My archival research centres on audio and film recordings from Bengal in the Arnold Adriaan Bake Archive which is in the British Library's world and traditional music collection. My research also draws on Bake's overseas correspondence, which is stored in the India Office Records and Private Papers collection. I align this material with Bake’s musical transcriptions and photo collections at the music department and library of SOAS. This research will enhance the catalogue of the Bake Archive, sections of which will be published on British Library Sounds.
Arnold Bake’s archival material at the British Library provides fascinating insights into the trailblazing fieldwork of an early ethnomusicologist. Bake carried out fieldwork in South Asia between 1925 and 1956, during which he spent about nine years in Bengal. Bake's fieldwork focused on regional devotional and folk music and dances. He conducted the major part of his research at a time when the British Colonial Government was concerned about activities that could support the Indian independence movement. His personal correspondence provides insights into the challenges that he faced when interacting with state authorities.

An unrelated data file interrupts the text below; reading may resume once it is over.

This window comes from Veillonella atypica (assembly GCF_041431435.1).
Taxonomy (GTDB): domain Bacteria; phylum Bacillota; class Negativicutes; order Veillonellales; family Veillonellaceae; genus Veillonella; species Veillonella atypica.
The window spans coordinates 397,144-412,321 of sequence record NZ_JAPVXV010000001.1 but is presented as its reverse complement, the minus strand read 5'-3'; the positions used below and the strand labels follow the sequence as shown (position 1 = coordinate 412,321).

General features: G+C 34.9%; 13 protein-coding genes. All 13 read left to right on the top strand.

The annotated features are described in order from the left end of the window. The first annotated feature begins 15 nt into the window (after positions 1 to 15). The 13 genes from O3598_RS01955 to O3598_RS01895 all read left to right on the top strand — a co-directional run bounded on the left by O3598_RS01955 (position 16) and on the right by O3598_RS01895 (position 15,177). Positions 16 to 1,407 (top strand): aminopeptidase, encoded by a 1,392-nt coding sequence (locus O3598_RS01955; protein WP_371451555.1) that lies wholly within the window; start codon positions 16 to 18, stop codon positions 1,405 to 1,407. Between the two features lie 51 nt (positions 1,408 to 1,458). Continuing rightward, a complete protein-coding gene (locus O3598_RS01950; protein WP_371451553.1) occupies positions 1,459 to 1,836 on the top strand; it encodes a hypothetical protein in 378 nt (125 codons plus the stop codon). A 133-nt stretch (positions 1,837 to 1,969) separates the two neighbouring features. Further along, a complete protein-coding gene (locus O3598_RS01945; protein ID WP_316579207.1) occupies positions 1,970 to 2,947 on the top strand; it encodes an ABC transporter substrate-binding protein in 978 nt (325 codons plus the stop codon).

By visiting original recording locations in West Bengal and Bangladesh during my own fieldwork, I aim to refamiliarise performing communities with the archival material and to evaluate the effects of political, socioreligious and socioeconomic developments on the cultivation of devotional and folk music in the Bengal region in the past 90 years. In the UK, I aim to explore the relevance of Bake’s field recordings and the contemporary practice of corresponding music traditions among the Bengali diaspora.
A. A. Bake recording women of the Mannan tribal community with a cylinder phonograph near Munnar (Kerala), 17 November 1933. Courtesy of the SOAS Department of Music.